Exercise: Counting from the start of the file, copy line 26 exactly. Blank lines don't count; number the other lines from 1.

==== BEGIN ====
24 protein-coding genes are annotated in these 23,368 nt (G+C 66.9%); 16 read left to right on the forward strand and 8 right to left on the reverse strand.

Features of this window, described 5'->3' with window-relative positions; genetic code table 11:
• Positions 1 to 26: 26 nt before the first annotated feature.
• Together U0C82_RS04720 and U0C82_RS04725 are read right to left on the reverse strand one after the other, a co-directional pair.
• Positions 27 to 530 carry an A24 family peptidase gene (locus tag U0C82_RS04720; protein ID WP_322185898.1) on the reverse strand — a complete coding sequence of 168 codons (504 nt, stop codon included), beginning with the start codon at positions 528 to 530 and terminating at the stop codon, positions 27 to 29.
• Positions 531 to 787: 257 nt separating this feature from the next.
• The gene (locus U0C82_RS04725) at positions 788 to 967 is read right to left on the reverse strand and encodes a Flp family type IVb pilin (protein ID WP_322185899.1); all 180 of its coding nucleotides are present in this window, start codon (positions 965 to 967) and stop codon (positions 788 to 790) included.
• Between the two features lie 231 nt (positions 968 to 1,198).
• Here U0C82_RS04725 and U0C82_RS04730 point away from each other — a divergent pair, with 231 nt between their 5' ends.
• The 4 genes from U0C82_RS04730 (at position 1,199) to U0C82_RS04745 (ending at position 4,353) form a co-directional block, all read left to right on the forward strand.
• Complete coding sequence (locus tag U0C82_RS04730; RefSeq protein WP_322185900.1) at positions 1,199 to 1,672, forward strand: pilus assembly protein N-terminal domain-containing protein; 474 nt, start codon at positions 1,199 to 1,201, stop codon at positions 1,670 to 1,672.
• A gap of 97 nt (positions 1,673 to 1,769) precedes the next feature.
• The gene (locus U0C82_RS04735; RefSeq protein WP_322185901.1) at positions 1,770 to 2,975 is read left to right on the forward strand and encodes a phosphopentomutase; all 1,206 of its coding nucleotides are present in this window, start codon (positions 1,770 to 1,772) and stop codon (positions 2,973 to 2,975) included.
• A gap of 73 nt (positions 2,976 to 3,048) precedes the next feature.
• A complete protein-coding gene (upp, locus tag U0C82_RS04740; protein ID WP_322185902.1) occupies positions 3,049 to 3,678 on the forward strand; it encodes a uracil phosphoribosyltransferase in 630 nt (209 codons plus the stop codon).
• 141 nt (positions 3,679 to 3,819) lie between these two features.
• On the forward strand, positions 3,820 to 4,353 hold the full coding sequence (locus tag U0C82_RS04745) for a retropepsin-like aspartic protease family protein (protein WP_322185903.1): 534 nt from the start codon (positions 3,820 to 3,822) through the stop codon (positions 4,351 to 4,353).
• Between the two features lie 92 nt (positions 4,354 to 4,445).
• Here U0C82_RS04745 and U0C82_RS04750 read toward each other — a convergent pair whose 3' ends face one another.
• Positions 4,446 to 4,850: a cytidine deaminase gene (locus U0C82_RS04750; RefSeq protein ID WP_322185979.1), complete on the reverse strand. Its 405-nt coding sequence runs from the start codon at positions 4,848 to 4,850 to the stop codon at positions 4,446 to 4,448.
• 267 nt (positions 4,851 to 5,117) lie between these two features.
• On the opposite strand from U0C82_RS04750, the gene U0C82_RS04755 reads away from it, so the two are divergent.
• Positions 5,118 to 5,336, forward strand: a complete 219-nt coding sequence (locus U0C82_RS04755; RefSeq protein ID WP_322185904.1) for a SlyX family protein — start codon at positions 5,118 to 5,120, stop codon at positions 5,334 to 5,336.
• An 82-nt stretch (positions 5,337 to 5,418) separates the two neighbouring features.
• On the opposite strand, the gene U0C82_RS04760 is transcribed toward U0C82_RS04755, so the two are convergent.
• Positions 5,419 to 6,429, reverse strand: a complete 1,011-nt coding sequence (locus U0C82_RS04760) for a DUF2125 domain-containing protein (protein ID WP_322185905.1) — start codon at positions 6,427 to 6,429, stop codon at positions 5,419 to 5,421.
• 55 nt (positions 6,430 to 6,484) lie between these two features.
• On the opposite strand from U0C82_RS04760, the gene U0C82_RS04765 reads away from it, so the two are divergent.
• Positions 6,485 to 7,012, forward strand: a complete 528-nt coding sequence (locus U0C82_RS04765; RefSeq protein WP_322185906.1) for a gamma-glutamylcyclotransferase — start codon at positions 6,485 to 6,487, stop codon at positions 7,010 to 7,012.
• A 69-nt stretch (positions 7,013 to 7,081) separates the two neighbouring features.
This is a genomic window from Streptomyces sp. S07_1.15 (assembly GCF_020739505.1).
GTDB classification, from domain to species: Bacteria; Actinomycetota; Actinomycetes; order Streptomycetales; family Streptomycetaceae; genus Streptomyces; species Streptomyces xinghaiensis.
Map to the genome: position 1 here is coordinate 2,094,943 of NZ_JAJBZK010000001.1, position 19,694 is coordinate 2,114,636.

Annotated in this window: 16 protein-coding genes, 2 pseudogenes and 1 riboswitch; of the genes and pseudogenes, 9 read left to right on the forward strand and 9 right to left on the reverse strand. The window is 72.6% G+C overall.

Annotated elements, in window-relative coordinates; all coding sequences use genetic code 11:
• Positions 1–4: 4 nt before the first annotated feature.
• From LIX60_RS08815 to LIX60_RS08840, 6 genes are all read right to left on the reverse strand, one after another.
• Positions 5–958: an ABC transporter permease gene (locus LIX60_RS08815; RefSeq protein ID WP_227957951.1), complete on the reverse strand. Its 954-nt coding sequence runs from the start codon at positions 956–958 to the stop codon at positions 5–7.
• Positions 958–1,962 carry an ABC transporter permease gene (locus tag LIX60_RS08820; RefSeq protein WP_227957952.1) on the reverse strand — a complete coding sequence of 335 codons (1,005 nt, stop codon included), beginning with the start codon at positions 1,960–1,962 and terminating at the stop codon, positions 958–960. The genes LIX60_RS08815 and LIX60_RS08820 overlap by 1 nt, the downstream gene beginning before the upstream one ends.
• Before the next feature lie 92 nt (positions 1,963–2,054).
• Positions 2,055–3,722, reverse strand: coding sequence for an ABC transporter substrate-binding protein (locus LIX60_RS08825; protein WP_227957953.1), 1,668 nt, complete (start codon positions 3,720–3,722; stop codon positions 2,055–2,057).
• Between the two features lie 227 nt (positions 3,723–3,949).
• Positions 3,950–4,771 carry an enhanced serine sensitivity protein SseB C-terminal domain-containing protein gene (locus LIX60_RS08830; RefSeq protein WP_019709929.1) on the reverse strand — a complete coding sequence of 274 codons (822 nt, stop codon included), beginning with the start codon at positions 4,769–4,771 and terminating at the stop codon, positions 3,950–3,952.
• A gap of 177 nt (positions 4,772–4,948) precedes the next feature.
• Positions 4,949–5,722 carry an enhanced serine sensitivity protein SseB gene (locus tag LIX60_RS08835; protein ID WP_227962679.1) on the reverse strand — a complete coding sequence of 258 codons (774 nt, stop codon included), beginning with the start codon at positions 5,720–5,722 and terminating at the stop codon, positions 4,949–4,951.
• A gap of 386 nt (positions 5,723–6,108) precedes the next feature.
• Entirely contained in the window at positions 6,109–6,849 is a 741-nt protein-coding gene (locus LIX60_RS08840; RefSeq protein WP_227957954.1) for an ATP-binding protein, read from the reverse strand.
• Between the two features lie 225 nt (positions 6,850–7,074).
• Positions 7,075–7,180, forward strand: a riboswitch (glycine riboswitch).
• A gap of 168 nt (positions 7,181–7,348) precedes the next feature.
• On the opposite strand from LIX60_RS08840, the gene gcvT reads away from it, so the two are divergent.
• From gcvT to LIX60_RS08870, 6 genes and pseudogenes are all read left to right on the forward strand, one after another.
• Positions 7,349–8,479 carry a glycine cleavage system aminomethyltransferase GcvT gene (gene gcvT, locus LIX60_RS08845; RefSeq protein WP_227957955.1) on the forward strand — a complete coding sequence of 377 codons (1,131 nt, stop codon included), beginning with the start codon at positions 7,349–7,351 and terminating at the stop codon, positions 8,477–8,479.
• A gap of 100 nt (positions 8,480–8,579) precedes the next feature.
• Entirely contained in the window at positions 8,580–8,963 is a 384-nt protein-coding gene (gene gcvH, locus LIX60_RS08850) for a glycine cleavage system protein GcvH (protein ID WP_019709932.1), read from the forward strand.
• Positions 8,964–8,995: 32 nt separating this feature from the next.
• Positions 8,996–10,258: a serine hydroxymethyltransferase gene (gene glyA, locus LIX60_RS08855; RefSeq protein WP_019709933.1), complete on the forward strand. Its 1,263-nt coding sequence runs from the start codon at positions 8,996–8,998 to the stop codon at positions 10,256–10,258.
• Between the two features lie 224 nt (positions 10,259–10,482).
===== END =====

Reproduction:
• Positions 5,419 to 6,429, reverse strand: a complete 1,011-nt coding sequence (locus U0C82_RS04760) for a DUF2125 domain-containing protein (protein ID WP_322185905.1) — start codon at positions 6,427 to 6,429, stop codon at positions 5,419 to 5,421.